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Session 19 - Solar & Planetary Systems.
Display session, Monday, January 13
The microlensing monitoring programs have detected lensing by binaries. It would seem to be only a matter of time before planets are also detected. Most calculations of the probability of detecting planets, however, have focused on the case in which a single planet is located at a distance, a \sim R_E, from the central star. In this so-called ``resonant" case, the signature of the planet's presence is a spike in a light curve whose basic shape is governed by the lensing associated with the central star. The spike is typically sharp and short-lived.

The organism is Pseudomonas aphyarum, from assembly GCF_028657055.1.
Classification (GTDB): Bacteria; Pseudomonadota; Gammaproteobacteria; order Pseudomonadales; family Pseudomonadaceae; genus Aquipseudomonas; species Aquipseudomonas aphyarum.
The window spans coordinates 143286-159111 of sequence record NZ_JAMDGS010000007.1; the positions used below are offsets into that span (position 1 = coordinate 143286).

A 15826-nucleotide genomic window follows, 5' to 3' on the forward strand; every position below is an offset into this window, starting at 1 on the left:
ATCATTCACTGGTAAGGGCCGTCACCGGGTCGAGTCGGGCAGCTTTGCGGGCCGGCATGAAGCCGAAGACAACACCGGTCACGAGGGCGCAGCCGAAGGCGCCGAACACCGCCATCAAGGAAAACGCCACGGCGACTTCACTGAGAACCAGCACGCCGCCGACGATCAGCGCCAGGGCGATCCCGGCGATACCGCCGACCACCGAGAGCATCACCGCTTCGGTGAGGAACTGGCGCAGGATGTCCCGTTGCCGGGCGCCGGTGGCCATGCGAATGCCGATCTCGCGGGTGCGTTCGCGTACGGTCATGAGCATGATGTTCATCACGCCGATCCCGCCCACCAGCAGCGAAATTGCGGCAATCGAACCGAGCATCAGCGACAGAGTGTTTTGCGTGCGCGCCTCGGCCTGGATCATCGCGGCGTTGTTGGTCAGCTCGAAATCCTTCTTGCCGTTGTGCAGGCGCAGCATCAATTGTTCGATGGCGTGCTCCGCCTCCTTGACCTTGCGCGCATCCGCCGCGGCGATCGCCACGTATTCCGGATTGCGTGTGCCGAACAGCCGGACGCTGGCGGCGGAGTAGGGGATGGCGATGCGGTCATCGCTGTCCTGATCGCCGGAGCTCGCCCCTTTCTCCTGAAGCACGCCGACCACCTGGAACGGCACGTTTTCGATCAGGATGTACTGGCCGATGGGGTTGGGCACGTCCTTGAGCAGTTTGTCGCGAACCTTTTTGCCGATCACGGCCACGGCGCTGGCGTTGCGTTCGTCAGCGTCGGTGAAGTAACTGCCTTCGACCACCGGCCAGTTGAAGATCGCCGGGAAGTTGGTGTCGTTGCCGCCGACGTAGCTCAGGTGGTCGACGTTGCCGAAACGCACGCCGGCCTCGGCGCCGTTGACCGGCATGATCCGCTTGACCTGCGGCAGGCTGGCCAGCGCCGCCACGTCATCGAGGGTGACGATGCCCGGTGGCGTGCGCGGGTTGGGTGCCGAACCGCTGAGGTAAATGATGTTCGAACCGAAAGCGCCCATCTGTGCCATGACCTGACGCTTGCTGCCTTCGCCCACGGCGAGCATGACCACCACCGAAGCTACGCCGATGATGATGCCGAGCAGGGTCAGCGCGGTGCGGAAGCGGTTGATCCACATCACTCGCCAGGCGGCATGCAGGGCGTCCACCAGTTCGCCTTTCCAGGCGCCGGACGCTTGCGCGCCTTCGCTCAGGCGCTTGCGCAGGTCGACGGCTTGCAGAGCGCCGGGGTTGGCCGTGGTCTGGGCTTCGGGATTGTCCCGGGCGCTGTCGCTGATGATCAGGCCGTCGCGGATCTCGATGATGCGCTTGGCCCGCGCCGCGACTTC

We point out that it is also possible for the microlensing monitoring programs to find evidence of planets with a > 1.5 R_E. The signal of the planets' presence is a multiply-peaked event. Finite source-size effects are less problematic in this ``wide" orbit case. We compute the probability of the detection of planets in wide orbits. Since it seems likely that most planetary systems contain multiple planets, we explicitly consider systems with N planets, and include orbital inclination and finite orbital velocity effects. We obtain numerical results for different lensing geometries and solar systems by analytic approximations to the resulting nonlinear equations. Finally, we use a Monte Carlo model to generate several sample light curves. We find that, if planets are typically found in planetary systems, then the discovery of planets in wide (as opposed to resonant) orbits seems promising.
Program listing for Monday